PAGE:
The connection between junk food and obesity seems obvious.
With foods like candy, fast food and soda so readily available, it’s natural to assume that these foods are a key factor in the obesity epidemic that is sweeping the United States.
Certainly, we do tend to eat much more of these foods than we should – and people often eat junk food instead of food that is healthier and nutrient filled.
You can also see this assumption about junk food and obesity in policy.
For example, there is growing interest in the development of a sugar tax, which could significantly increase the price of foods high in sugar, particularly sugary sodas (1).
But, it turns out that the connection between junk food and obesity isn’t really as simple as we assume.
In particular, there was one recent study that examined the factors that contribute to obesity, and it found some unexpected outcomes.
The Study Itself
The study made use of data from the National Health and Nutrition Examination Survey, which involves 5,000 surveys across the United States. The design of the survey focuses on obtaining a representative sample and uses a number of approaches to promote accurate information.
For their study and analysis, the authors excluded people who were underweight or morbidly obese and people who did not provide all the required information. This gave a total sample size of 4,895. Participants were then broken up into BMI subcategories (a measure of body fat in relation to height).
The authors found a number of important results from the study.
One was that there wasn’t a significant difference in how often people ate fast food or ate away from home across the different BMI subcategories.
Likewise, there was no significant variation in consumption of soft drinks (full calorie), desserts or French fries.
The authors did find a significant variation for snacking (both sweet and non-sweet snacks), but this relationship was negative. This means that people with higher BMIs tended to snack less often than those with lower BMIs.
That could be because people who were overweight were more aware of their eating habits, or it could be the result of some other unknown factor.
The authors did also note that in general the higher BMI categories tended to have significantly less fruit and vegetable consumption, although that pattern wasn’t true for overweight people in relation to fruit consumption.
Strengths and Limitations
The main strength of the study is the sample size. It also helped that the sample was designed to be representative, so the observed patterns are likely to apply across the population.
One key limitation of the study was that it looked at the frequency of consumption, not the amount.
This means that there could still be a relationship between junk food and body weight if people with higher BMIs tended to eat more junk food per sitting.
As I’ve mentioned in the past, the observational nature of this study is also a limitation.
That limitation is very relevant in this case because people’s behavior concerning food is often different depending on their weight and their health. What’s more, people tend to lie on surveys about food, as NPR points out.
The authors did as much as they could to take variation in behavior into account, but an observational study design is still limiting.
Nevertheless, this type of research would have been difficult to do in an experimental setting.
It is also important to note that this study excluded people who were morbidly obese and those were clinically underweight, so the observed patterns may not apply to those groups of people.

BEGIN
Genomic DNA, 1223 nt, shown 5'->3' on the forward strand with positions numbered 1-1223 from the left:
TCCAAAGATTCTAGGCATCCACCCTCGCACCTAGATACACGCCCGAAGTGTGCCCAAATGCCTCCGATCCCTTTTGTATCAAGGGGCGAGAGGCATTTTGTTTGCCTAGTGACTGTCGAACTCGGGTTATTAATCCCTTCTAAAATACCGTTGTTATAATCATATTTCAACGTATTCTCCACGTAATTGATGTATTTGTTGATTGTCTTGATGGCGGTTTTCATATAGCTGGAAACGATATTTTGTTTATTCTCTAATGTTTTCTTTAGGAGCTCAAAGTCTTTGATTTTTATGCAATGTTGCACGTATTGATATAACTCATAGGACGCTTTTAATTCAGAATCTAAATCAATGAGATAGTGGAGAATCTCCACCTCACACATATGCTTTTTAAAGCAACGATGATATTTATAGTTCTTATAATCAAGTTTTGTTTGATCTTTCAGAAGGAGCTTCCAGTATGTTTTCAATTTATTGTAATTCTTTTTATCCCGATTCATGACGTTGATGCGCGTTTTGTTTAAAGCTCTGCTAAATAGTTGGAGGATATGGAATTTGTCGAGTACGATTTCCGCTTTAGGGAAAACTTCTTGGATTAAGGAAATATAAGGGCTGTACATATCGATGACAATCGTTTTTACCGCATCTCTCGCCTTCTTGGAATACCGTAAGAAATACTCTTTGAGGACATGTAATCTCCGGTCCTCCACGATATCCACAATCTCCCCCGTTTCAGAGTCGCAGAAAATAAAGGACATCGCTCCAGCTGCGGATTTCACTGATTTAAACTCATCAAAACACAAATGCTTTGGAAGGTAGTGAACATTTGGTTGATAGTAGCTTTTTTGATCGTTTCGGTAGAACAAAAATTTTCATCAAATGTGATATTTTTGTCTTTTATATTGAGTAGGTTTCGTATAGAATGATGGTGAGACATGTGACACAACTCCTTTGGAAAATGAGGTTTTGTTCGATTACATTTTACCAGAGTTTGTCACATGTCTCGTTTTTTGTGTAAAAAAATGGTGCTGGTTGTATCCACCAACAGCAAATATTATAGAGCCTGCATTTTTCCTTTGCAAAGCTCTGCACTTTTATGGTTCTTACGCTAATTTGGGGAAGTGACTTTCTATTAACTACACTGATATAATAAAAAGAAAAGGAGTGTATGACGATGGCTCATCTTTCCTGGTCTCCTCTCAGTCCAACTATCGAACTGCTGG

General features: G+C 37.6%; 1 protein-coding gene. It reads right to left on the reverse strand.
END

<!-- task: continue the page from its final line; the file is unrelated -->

These populations were left out of the study because people who fit into those groups often engage in more extreme behaviors, which could influence the outcomes of the study.
Additionally, people who are morbidly obese or underweight should talk to their physician about how to get back to a healthy weight, as those situations can involve many complicating factors.
The basic results of the study were that in most of the sample population there was no correlation between consumption of candy, soft drinks or fast food and BMI.
Often, weight loss advice focuses on how people should cut down junk food in order to lose weight.
That advice is frequently given by health care professionals, and there is often an assumption that people who are overweight must be eating a significant amount of junk food.
In many cases, people feel that if they simply cut out junk food altogether, then they will lose the weight.
The outcomes of this study suggest that these assumptions may not be true.
That conclusion actually makes a whole lot of sense.
Successful weight loss is strongly connected to using more calories than you take in.
Junk food tends to be high in calories, so it does play a key role in this equation.
However, there are other factors that are equally important.
As the study points out, things like snacking frequency and how many calories a person consumes overall are just as relevant for weight loss.
Indeed, weight loss advice that focuses mainly on problem foods is likely to be ineffective, because people often end up consuming more calories than they mean to.
After all, there are so many foods out there that seem healthy but are actually as high in calories as junk food. And, as Everyday Nutrition points out, the marketing around such foods is often misleading.
The authors also commented that people may engage in compensatory behaviors.
So, a person might cut down on junk food to try and lose weight, but they may end up increasing their calorie consumption in other areas unintentionally.
This research reinforces the idea that one of the key approaches for weight loss is simply being aware of the calories you are taking in, regardless of their source. Simply recording what you eat can be the first step in this direction as it helps to increase your awareness of your patterns surrounding food.
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